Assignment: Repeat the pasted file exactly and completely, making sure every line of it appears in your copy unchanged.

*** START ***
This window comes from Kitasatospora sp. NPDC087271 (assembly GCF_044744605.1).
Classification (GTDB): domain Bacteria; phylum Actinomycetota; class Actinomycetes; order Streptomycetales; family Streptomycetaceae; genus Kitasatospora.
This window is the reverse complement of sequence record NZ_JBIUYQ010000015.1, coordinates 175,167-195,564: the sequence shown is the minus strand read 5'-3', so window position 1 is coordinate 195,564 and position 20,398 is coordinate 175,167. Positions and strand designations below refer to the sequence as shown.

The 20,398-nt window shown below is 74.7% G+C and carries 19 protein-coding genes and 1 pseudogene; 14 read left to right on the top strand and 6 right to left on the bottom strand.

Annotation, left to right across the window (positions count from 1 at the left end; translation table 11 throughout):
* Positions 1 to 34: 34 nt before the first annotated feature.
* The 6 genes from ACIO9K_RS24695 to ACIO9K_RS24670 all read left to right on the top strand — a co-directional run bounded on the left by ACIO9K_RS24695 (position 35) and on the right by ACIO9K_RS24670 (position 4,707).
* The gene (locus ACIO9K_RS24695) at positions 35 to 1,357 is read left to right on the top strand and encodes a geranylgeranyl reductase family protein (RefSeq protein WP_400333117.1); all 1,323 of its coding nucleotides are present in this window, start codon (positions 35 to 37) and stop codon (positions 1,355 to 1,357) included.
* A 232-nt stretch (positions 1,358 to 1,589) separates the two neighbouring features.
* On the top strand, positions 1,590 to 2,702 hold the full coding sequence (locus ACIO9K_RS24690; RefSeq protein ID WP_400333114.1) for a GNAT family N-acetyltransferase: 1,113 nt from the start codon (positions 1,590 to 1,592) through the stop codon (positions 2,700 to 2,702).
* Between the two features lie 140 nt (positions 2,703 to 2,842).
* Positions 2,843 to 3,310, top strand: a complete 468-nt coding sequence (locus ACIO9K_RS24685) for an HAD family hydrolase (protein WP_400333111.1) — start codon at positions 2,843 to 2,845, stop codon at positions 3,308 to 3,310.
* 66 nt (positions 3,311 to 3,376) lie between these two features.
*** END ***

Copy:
This window comes from Kitasatospora sp. NPDC087271 (assembly GCF_044744605.1).
Classification (GTDB): domain Bacteria; phylum Actinomycetota; class Actinomycetes; order Streptomycetales; family Streptomycetaceae; genus Kitasatospora.
This window is the reverse complement of sequence record NZ_JBIUYQ010000015.1, coordinates 175,167-195,564: the sequence shown is the minus strand read 5'-3', so window position 1 is coordinate 195,564 and position 20,398 is coordinate 175,167. Positions and strand designations below refer to the sequence as shown.

The 20,398-nt window shown below is 74.7% G+C and carries 19 protein-coding genes and 1 pseudogene; 14 read left to right on the top strand and 6 right to left on the bottom strand.

Annotation, left to right across the window (positions count from 1 at the left end; translation table 11 throughout):
* Positions 1 to 34: 34 nt before the first annotated feature.
* The 6 genes from ACIO9K_RS24695 to ACIO9K_RS24670 all read left to right on the top strand — a co-directional run bounded on the left by ACIO9K_RS24695 (position 35) and on the right by ACIO9K_RS24670 (position 4,707).
* The gene (locus ACIO9K_RS24695) at positions 35 to 1,357 is read left to right on the top strand and encodes a geranylgeranyl reductase family protein (RefSeq protein WP_400333117.1); all 1,323 of its coding nucleotides are present in this window, start codon (positions 35 to 37) and stop codon (positions 1,355 to 1,357) included.
* A 232-nt stretch (positions 1,358 to 1,589) separates the two neighbouring features.
* On the top strand, positions 1,590 to 2,702 hold the full coding sequence (locus ACIO9K_RS24690; RefSeq protein ID WP_400333114.1) for a GNAT family N-acetyltransferase: 1,113 nt from the start codon (positions 1,590 to 1,592) through the stop codon (positions 2,700 to 2,702).
* Between the two features lie 140 nt (positions 2,703 to 2,842).
* Positions 2,843 to 3,310, top strand: a complete 468-nt coding sequence (locus ACIO9K_RS24685) for an HAD family hydrolase (protein WP_400333111.1) — start codon at positions 2,843 to 2,845, stop codon at positions 3,308 to 3,310.
* 66 nt (positions 3,311 to 3,376) lie between these two features.